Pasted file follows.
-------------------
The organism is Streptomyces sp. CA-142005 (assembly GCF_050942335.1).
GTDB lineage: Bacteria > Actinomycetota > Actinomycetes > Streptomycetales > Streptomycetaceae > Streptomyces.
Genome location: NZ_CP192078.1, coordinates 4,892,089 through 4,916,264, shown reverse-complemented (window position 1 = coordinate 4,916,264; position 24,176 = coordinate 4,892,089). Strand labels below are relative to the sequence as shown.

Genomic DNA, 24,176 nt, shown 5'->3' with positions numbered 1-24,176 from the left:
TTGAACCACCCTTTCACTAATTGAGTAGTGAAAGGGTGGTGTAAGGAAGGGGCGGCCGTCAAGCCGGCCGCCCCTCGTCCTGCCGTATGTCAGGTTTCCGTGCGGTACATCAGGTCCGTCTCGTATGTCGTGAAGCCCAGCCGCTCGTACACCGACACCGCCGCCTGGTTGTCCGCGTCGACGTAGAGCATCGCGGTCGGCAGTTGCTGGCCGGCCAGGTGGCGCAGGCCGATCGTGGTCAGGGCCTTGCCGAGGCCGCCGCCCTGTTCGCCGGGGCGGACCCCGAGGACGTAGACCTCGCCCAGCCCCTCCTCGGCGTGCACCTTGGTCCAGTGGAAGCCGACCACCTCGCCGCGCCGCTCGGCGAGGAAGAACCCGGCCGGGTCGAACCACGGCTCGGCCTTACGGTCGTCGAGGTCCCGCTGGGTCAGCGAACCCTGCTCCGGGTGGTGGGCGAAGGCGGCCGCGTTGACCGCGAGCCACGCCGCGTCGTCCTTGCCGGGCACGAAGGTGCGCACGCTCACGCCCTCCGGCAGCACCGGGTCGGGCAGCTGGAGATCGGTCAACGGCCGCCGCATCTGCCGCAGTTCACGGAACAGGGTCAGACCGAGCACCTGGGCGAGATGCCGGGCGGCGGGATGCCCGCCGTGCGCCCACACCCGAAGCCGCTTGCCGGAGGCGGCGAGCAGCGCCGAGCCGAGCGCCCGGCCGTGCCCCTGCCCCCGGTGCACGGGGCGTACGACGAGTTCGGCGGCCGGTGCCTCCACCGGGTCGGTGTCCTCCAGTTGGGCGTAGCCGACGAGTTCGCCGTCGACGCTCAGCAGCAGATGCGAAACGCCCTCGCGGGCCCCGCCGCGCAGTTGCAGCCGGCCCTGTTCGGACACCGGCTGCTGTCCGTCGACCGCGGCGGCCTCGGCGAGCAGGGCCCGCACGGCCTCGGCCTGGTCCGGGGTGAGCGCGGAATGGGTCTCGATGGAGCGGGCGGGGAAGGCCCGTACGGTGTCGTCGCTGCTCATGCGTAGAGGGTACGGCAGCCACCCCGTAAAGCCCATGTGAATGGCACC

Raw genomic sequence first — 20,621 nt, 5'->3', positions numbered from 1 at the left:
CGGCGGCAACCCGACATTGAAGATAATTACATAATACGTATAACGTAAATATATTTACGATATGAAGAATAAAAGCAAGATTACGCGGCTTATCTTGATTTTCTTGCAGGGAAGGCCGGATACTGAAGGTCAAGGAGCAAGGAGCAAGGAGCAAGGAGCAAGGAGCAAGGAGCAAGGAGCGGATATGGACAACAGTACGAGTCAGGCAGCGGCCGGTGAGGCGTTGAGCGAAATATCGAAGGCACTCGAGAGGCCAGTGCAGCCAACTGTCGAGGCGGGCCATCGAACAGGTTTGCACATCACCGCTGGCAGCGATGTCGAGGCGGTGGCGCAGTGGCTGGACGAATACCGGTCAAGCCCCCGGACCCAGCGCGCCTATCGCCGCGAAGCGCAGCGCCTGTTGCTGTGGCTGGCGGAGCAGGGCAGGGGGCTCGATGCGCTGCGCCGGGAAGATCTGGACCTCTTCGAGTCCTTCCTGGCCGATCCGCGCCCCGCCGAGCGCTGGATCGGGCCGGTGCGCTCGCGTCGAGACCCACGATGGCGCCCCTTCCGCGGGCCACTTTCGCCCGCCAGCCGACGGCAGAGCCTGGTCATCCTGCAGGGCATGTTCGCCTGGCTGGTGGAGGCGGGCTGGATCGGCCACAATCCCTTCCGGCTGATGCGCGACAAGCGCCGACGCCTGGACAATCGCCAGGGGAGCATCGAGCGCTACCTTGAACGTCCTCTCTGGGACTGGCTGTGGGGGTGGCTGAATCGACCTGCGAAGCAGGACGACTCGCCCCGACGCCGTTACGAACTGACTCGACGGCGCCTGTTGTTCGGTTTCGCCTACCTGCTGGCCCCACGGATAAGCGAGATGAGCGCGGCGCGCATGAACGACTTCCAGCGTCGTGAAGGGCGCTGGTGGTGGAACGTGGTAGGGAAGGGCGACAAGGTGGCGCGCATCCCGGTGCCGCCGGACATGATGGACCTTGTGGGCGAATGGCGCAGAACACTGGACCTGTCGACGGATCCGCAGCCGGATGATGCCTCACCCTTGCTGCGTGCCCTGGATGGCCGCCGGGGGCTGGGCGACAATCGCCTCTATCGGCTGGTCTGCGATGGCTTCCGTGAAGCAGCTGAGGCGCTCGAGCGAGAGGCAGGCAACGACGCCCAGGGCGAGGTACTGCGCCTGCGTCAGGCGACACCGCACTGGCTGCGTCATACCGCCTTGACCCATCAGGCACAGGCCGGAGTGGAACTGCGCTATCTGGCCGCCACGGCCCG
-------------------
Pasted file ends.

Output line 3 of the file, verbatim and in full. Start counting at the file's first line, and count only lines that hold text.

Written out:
Genome location: NZ_CP192078.1, coordinates 4,892,089 through 4,916,264, shown reverse-complemented (window position 1 = coordinate 4,916,264; position 24,176 = coordinate 4,892,089). Strand labels below are relative to the sequence as shown.